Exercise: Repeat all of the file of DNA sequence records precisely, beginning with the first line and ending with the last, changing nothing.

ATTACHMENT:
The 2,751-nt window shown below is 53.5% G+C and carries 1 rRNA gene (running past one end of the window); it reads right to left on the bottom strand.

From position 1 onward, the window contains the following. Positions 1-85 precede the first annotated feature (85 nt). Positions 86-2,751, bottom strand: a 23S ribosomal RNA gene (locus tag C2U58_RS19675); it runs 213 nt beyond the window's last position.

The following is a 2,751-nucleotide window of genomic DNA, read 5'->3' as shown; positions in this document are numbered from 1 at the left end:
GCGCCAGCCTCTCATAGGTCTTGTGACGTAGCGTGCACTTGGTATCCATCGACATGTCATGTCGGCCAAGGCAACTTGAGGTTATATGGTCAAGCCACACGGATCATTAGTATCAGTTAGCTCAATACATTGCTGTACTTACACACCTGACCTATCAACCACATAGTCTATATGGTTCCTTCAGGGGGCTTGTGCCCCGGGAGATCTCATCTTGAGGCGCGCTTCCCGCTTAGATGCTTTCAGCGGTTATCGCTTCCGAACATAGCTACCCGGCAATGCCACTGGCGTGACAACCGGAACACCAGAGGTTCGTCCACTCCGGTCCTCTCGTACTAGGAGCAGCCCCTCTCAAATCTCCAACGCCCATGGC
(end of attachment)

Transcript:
The 2,751-nt window shown below is 53.5% G+C and carries 1 rRNA gene (running past one end of the window); it reads right to left on the bottom strand.

From position 1 onward, the window contains the following. Positions 1-85 precede the first annotated feature (85 nt). Positions 86-2,751, bottom strand: a 23S ribosomal RNA gene (locus tag C2U58_RS19675); it runs 213 nt beyond the window's last position.

The following is a 2,751-nucleotide window of genomic DNA, read 5'->3' as shown; positions in this document are numbered from 1 at the left end:
GCGCCAGCCTCTCATAGGTCTTGTGACGTAGCGTGCACTTGGTATCCATCGACATGTCATGTCGGCCAAGGCAACTTGAGGTTATATGGTCAAGCCACACGGATCATTAGTATCAGTTAGCTCAATACATTGCTGTACTTACACACCTGACCTATCAACCACATAGTCTATATGGTTCCTTCAGGGGGCTTGTGCCCCGGGAGATCTCATCTTGAGGCGCGCTTCCCGCTTAGATGCTTTCAGCGGTTATCGCTTCCGAACATAGCTACCCGGCAATGCCACTGGCGTGACAACCGGAACACCAGAGGTTCGTCCACTCCGGTCCTCTCGTACTAGGAGCAGCCCCTCTCAAATCTCCAACGCCCATGGC